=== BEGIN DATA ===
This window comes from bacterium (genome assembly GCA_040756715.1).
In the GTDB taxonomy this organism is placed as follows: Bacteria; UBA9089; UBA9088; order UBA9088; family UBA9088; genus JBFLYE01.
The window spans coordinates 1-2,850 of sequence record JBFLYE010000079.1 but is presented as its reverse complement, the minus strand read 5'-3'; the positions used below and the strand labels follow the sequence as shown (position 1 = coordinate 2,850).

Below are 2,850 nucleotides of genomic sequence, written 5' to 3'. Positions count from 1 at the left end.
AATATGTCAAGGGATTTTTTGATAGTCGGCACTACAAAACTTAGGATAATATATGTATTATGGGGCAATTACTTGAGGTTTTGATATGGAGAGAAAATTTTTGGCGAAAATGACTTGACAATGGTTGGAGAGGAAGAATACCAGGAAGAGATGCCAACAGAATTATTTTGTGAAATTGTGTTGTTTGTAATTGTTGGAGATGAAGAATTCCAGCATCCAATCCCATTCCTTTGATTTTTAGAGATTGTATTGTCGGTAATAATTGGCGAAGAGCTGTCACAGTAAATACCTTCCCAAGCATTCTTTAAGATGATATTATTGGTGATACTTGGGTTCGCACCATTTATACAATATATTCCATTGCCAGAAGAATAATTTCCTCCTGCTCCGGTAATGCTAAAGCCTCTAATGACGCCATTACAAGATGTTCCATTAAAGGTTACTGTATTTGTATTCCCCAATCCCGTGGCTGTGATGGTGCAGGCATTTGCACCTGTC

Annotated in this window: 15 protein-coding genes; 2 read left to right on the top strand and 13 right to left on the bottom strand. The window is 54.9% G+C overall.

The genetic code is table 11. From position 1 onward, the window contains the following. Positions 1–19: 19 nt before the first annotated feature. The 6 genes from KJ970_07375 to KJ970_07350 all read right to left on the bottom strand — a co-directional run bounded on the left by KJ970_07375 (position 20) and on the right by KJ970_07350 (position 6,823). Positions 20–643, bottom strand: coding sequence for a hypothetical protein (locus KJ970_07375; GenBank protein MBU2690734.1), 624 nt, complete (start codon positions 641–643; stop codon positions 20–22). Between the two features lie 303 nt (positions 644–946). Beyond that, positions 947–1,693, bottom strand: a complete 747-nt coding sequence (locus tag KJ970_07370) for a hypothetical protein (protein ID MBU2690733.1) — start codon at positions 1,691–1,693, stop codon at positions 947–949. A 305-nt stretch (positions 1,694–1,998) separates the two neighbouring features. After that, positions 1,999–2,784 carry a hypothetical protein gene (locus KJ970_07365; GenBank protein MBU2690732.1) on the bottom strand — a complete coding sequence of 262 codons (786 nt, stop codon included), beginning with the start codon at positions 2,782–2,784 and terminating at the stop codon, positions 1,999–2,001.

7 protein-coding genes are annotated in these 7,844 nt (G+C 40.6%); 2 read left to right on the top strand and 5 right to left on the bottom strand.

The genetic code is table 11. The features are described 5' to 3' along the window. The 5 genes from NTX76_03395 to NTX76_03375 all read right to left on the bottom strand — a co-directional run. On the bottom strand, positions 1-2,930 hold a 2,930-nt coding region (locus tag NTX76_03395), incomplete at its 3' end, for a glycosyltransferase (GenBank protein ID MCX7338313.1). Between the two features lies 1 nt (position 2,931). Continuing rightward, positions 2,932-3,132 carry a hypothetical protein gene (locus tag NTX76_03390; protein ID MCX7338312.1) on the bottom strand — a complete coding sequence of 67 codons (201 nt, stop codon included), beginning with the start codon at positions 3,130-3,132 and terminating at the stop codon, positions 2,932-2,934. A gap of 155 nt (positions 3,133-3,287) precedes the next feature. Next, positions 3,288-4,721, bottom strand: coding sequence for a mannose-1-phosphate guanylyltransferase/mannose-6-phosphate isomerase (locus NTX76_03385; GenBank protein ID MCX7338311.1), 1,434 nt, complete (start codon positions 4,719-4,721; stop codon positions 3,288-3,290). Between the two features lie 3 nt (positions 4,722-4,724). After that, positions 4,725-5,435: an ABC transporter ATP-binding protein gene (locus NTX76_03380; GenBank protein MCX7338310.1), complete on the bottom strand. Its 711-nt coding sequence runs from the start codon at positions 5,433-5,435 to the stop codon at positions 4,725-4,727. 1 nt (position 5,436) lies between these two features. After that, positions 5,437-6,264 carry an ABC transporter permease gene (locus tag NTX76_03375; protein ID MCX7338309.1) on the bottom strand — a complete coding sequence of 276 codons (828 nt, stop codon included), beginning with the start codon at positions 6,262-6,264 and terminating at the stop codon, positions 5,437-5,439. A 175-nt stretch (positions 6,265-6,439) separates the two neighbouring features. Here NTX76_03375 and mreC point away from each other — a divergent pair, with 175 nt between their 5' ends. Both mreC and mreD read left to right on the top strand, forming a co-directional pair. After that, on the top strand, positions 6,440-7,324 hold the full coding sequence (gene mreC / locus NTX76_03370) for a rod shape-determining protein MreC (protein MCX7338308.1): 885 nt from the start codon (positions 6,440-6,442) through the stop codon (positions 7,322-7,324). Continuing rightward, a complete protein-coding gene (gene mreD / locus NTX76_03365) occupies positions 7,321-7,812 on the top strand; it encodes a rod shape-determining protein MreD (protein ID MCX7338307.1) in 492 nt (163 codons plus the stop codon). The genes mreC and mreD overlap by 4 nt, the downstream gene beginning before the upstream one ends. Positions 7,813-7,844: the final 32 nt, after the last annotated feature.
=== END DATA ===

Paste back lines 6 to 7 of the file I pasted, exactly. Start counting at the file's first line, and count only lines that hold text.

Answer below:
Annotated in this window: 15 protein-coding genes; 2 read left to right on the top strand and 13 right to left on the bottom strand. The window is 54.9% G+C overall.

The genetic code is table 11. From position 1 onward, the window contains the following. Positions 1–19: 19 nt before the first annotated feature. The 6 genes from KJ970_07375 to KJ970_07350 all read right to left on the bottom strand — a co-directional run bounded on the left by KJ970_07375 (position 20) and on the right by KJ970_07350 (position 6,823). Positions 20–643, bottom strand: coding sequence for a hypothetical protein (locus KJ970_07375; GenBank protein MBU2690734.1), 624 nt, complete (start codon positions 641–643; stop codon positions 20–22). Between the two features lie 303 nt (positions 644–946). Beyond that, positions 947–1,693, bottom strand: a complete 747-nt coding sequence (locus tag KJ970_07370) for a hypothetical protein (protein ID MBU2690733.1) — start codon at positions 1,691–1,693, stop codon at positions 947–949. A 305-nt stretch (positions 1,694–1,998) separates the two neighbouring features. After that, positions 1,999–2,784 carry a hypothetical protein gene (locus KJ970_07365; GenBank protein MBU2690732.1) on the bottom strand — a complete coding sequence of 262 codons (786 nt, stop codon included), beginning with the start codon at positions 2,782–2,784 and terminating at the stop codon, positions 1,999–2,001.